Few subjects I have written about in this column in 2007 provoked such an outpouring of response as the one last week about the waterboarding of al-Qaeda leader Abu Zubaydah.
In a nutshell, I argued that torture in all its forms should be banned, but that in some instances, as with the waterboarding of Zubaydah, it is defensible. The trial and punishment of those who break the law is always subject to the discretion of prosecutors, juries and judges. In rare cases, such as Zubaydah's, in which a coercive method is employed to prevent a greater wrong, the interrogators involved should not be prosecuted.
Many readers found this outrageous. I received the usual cascade of comment from the Sandbox School of Argument, the name-callers and those whose idea of persuasion is to state their own opinion loudly - lots of capital letters, bold type and underlinings. Several responders belong to the Ostrich School; they won't be reading this because they have forsworn reading anything I ever again write, presumably on the assumption that if you ignore opinions you don't like, they go away.
There is no question that something important is lost when we as a nation accede to tactics considered reprehensible. One correspondent asked: "What is the harm done to the citizens of the country whose agents have a policy that allows torture?" This correspondent argued that we ought to accept impending tragedy in the name of honoring a high-minded policy.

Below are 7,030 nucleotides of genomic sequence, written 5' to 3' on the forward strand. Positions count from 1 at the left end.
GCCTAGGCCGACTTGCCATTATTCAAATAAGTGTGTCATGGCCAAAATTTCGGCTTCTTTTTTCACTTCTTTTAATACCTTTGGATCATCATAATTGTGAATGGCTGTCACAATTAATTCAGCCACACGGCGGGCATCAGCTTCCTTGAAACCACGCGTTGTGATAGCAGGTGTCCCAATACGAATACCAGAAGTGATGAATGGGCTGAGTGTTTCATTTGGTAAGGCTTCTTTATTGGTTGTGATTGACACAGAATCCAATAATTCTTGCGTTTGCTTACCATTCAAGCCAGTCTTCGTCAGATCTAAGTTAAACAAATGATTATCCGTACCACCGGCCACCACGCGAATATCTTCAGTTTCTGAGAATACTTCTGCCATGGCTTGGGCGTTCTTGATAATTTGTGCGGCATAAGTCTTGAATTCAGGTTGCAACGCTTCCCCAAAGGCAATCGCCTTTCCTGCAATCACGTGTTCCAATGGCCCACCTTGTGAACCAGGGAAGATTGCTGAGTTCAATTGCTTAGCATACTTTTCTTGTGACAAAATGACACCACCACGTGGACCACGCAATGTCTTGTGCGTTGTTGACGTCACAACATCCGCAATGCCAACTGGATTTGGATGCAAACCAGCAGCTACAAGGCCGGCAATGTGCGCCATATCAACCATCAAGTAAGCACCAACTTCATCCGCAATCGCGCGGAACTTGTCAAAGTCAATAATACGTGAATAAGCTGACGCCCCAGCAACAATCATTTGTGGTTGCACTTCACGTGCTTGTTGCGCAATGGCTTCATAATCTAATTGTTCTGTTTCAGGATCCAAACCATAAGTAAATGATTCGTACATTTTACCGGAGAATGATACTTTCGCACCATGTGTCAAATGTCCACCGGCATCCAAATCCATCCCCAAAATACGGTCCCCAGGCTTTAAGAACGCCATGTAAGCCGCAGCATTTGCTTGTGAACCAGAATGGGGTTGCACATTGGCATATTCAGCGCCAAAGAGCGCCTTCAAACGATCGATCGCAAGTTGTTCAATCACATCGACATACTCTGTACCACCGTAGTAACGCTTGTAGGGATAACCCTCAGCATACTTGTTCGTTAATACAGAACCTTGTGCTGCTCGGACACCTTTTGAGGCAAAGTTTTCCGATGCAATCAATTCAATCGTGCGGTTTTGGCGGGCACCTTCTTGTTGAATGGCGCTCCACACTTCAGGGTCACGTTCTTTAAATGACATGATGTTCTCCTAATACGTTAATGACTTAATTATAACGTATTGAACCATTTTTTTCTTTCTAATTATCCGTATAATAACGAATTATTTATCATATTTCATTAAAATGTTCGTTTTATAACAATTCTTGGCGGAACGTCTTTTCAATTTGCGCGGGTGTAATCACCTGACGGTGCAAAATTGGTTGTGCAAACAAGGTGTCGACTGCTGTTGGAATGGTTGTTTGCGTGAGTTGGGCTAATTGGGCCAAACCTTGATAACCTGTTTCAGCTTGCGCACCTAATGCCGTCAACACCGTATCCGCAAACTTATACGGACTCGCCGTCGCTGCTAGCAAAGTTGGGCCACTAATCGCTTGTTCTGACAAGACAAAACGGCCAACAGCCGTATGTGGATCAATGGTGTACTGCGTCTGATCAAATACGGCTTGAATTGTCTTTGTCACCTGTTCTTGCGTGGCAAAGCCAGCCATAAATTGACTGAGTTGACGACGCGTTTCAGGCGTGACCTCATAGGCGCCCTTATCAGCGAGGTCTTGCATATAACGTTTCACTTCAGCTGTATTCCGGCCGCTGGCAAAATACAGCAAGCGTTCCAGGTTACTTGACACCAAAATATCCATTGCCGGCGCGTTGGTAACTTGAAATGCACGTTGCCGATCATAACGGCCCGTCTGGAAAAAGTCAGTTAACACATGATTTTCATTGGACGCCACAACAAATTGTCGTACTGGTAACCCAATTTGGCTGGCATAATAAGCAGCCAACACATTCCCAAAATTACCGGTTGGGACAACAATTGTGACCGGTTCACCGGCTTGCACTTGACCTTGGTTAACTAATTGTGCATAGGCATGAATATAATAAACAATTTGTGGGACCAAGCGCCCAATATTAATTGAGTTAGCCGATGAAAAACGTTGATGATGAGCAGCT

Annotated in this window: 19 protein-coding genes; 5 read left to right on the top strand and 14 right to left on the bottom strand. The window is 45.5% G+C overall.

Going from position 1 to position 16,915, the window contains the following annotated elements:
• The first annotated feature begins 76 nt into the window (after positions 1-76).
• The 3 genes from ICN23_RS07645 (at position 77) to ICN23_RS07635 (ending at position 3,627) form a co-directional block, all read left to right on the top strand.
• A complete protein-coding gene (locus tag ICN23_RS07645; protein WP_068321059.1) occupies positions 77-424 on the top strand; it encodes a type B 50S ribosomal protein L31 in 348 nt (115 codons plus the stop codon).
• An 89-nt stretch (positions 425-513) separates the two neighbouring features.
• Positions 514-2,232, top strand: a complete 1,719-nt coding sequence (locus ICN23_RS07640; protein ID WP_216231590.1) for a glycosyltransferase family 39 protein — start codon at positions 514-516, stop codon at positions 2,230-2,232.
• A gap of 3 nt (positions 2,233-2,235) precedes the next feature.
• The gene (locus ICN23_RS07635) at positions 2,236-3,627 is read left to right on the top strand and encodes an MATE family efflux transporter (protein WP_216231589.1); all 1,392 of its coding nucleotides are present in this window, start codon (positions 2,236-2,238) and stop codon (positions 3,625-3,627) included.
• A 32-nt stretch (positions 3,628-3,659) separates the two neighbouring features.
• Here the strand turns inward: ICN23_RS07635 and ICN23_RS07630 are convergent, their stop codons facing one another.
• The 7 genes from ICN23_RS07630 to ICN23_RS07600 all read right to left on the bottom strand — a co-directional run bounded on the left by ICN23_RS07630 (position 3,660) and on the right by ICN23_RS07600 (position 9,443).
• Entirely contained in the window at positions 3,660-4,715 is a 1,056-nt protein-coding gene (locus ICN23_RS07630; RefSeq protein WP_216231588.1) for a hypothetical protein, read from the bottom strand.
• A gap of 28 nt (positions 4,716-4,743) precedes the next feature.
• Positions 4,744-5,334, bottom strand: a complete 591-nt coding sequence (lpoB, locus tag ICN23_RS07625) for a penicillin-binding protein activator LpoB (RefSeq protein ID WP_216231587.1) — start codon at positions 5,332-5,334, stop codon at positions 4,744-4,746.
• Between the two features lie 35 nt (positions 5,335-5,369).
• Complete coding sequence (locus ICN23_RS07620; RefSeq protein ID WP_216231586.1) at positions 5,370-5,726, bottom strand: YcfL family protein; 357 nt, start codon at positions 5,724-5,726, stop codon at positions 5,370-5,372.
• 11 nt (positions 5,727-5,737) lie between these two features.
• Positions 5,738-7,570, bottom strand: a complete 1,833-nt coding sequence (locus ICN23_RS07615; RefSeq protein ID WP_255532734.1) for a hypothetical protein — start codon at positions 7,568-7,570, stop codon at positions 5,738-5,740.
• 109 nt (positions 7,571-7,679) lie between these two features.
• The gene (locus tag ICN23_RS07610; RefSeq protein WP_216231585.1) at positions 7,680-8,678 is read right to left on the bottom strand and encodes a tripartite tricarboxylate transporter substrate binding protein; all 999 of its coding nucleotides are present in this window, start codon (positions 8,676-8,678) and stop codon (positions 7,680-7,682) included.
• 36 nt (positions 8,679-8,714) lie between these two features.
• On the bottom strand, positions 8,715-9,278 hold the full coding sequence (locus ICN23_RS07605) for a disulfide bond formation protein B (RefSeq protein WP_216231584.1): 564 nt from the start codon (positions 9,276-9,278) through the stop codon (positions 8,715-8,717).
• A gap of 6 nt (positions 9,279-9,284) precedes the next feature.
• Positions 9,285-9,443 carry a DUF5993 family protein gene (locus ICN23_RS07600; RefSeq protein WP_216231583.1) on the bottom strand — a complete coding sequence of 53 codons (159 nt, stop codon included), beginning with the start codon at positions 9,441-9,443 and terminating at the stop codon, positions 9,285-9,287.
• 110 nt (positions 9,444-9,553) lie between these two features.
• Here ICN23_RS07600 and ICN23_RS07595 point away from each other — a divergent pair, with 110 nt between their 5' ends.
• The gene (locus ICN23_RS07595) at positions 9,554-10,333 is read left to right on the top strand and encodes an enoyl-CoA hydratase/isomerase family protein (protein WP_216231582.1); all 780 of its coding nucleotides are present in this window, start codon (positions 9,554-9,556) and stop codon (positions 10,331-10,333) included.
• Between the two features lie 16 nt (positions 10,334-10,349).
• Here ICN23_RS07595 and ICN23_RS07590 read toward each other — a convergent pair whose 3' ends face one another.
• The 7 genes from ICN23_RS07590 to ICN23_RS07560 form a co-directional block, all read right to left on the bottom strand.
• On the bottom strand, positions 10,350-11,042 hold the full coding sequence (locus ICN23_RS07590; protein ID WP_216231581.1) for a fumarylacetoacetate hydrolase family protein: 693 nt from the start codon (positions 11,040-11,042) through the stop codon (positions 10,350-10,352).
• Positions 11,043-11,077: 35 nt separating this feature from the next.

In my column, I raised the example of the German police chief who threatened a captured kidnapper with torture because he refused to reveal where he had buried alive his 12-year-old victim. The kidnapper promptly gave the location. The German police chief lost his job for making the threat.
It may well have been more noble on some level for him not to have made the threat, but I prefer a less rigid concept of morality. I would not have fired the police chief, or prosecuted him. I agree completely with his actions, even though torture is repulsive. The boy's life matters more than my rectitude or peace of mind.